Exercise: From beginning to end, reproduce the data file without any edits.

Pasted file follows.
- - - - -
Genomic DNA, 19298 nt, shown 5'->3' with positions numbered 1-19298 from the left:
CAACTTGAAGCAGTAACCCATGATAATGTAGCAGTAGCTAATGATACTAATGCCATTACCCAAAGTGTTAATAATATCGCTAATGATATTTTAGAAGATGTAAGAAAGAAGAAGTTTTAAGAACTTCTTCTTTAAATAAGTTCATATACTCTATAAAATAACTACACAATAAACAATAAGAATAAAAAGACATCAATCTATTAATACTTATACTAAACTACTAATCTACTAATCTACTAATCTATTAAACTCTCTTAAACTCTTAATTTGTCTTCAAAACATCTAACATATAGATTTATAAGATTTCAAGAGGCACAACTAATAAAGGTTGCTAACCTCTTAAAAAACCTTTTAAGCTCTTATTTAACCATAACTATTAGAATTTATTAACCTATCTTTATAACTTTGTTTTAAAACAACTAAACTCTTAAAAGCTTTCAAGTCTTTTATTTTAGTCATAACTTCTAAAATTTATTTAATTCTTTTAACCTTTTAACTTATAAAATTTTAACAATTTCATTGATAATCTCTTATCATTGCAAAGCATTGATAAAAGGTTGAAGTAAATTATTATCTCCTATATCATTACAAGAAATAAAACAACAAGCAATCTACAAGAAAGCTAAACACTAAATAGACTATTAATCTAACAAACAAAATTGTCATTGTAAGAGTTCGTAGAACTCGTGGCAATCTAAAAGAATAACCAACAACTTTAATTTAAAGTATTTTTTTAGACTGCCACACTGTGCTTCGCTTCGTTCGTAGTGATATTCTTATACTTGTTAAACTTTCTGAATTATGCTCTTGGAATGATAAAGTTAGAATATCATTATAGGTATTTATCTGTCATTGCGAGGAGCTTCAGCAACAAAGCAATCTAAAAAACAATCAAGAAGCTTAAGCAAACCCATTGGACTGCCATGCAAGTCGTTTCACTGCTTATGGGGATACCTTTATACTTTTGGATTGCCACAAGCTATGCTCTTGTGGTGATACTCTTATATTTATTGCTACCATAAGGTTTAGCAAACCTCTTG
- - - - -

Genomic DNA, 19298 nt, shown 5'->3' with positions numbered 1-19298 from the left:
CAACTTGAAGCAGTAACCCATGATAATGTAGCAGTAGCTAATGATACTAATGCCATTACCCAAAGTGTTAATAATATCGCTAATGATATTTTAGAAGATGTAAGAAAGAAGAAGTTTTAAGAACTTCTTCTTTAAATAAGTTCATATACTCTATAAAATAACTACACAATAAACAATAAGAATAAAAAGACATCAATCTATTAATACTTATACTAAACTACTAATCTACTAATCTACTAATCTATTAAACTCTCTTAAACTCTTAATTTGTCTTCAAAACATCTAACATATAGATTTATAAGATTTCAAGAGGCACAACTAATAAAGGTTGCTAACCTCTTAAAAAACCTTTTAAGCTCTTATTTAACCATAACTATTAGAATTTATTAACCTATCTTTATAACTTTGTTTTAAAACAACTAAACTCTTAAAAGCTTTCAAGTCTTTTATTTTAGTCATAACTTCTAAAATTTATTTAATTCTTTTAACCTTTTAACTTATAAAATTTTAACAATTTCATTGATAATCTCTTATCATTGCAAAGCATTGATAAAAGGTTGAAGTAAATTATTATCTCCTATATCATTACAAGAAATAAAACAACAAGCAATCTACAAGAAAGCTAAACACTAAATAGACTATTAATCTAACAAACAAAATTGTCATTGTAAGAGTTCGTAGAACTCGTGGCAATCTAAAAGAATAACCAACAACTTTAATTTAAAGTATTTTTTTAGACTGCCACACTGTGCTTCGCTTCGTTCGTAGTGATATTCTTATACTTGTTAAACTTTCTGAATTATGCTCTTGGAATGATAAAGTTAGAATATCATTATAGGTATTTATCTGTCATTGCGAGGAGCTTCAGCAACAAAGCAATCTAAAAAACAATCAAGAAGCTTAAGCAAACCCATTGGACTGCCATGCAAGTCGTTTCACTGCTTATGGGGATACCTTTATACTTTTGGATTGCCACAAGCTATGCTCTTGTGGTGATACTCTTATATTTATTGCTACCATAAGGTTTAGCAAACCTCTTG